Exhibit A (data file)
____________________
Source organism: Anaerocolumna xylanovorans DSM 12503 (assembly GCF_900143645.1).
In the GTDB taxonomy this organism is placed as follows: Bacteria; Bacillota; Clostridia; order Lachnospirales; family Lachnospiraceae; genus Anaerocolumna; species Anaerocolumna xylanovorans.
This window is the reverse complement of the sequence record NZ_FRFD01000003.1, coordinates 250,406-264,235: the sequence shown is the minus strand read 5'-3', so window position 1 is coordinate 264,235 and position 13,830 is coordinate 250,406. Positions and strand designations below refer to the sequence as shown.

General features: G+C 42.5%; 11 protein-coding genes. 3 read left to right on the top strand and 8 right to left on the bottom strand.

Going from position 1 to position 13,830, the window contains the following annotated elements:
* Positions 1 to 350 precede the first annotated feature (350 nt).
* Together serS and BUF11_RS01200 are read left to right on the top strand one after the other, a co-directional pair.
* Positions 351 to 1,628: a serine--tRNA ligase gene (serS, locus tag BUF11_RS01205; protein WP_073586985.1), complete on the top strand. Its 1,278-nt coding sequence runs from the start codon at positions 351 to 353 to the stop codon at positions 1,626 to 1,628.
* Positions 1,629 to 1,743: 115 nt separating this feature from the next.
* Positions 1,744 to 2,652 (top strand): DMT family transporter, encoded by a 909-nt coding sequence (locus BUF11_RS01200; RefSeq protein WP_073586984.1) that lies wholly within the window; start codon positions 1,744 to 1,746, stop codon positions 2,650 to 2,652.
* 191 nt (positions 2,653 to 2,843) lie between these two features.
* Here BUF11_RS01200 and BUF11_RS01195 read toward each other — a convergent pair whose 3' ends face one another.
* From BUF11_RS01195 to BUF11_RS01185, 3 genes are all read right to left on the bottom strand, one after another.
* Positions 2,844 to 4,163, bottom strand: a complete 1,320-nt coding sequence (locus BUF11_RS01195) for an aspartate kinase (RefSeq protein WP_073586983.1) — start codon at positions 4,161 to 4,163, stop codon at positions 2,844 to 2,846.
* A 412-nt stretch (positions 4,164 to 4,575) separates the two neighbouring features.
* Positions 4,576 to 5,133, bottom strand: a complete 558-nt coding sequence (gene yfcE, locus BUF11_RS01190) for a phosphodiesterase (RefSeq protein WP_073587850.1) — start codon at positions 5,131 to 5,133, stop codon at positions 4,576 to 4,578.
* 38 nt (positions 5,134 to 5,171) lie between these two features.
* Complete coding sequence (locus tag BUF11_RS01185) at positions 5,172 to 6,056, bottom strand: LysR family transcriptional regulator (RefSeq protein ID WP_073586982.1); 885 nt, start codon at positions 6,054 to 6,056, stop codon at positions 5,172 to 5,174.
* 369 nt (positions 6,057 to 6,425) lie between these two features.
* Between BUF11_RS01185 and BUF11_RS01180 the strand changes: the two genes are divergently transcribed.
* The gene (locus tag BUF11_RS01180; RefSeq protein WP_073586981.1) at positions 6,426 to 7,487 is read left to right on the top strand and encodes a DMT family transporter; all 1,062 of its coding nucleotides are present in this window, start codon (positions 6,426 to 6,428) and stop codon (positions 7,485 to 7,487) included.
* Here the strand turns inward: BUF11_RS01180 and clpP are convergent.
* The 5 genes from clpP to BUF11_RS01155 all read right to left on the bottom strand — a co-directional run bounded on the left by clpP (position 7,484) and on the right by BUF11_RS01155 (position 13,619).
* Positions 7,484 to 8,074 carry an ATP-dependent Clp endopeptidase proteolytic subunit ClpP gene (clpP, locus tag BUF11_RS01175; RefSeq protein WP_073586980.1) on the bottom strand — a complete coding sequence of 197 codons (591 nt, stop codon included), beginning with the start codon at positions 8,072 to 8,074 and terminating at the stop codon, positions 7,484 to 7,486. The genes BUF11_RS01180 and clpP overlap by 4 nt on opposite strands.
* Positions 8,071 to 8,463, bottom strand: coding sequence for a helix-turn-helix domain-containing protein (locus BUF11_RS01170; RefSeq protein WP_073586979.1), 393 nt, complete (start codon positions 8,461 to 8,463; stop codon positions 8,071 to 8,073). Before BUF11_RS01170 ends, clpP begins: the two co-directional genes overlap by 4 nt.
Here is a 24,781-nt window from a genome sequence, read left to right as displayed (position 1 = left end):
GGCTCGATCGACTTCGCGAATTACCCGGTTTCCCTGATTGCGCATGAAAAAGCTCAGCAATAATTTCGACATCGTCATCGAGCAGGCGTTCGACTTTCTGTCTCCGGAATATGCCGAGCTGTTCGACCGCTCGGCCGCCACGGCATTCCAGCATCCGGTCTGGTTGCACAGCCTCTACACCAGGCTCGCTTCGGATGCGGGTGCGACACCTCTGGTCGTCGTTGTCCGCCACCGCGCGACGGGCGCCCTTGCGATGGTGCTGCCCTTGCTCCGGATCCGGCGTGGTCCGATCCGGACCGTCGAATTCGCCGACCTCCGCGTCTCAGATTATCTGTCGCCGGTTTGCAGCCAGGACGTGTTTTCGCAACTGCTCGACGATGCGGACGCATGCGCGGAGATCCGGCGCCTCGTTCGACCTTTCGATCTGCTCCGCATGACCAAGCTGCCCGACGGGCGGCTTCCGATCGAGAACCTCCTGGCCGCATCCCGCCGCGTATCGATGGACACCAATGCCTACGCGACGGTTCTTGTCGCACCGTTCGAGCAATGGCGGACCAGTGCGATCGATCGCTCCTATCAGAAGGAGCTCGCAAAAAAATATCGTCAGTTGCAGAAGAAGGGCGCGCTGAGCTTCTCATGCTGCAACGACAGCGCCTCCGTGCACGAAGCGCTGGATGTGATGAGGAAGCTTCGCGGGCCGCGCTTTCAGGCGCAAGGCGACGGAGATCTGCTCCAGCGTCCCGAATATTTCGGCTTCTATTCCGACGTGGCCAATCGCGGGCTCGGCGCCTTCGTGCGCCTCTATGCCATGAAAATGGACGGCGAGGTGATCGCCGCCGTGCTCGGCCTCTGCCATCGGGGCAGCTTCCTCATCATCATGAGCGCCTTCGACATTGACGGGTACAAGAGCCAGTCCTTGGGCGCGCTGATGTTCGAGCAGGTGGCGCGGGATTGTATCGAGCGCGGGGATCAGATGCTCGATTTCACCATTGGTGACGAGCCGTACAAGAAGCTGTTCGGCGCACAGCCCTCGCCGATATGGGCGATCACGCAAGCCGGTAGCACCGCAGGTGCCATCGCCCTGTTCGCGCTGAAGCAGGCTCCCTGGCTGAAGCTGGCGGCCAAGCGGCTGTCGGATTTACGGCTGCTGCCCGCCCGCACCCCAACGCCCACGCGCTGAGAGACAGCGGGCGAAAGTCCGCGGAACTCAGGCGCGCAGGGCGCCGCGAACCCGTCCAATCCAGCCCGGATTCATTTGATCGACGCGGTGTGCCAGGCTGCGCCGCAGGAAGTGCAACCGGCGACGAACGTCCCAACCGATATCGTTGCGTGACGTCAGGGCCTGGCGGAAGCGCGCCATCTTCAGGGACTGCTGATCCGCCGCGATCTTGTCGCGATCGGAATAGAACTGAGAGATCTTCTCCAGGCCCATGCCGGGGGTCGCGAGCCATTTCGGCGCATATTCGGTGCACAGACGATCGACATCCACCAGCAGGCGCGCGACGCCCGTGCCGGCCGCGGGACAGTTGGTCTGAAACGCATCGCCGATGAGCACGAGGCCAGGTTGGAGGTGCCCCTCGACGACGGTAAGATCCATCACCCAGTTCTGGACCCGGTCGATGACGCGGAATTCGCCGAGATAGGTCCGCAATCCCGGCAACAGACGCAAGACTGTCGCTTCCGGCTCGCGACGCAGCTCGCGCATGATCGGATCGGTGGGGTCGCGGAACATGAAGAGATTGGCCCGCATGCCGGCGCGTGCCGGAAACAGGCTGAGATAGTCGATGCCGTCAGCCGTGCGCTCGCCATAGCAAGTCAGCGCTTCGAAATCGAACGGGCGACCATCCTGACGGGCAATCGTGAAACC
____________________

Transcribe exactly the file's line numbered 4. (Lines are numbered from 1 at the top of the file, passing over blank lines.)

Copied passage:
General features: G+C 42.5%; 11 protein-coding genes. 3 read left to right on the top strand and 8 right to left on the bottom strand.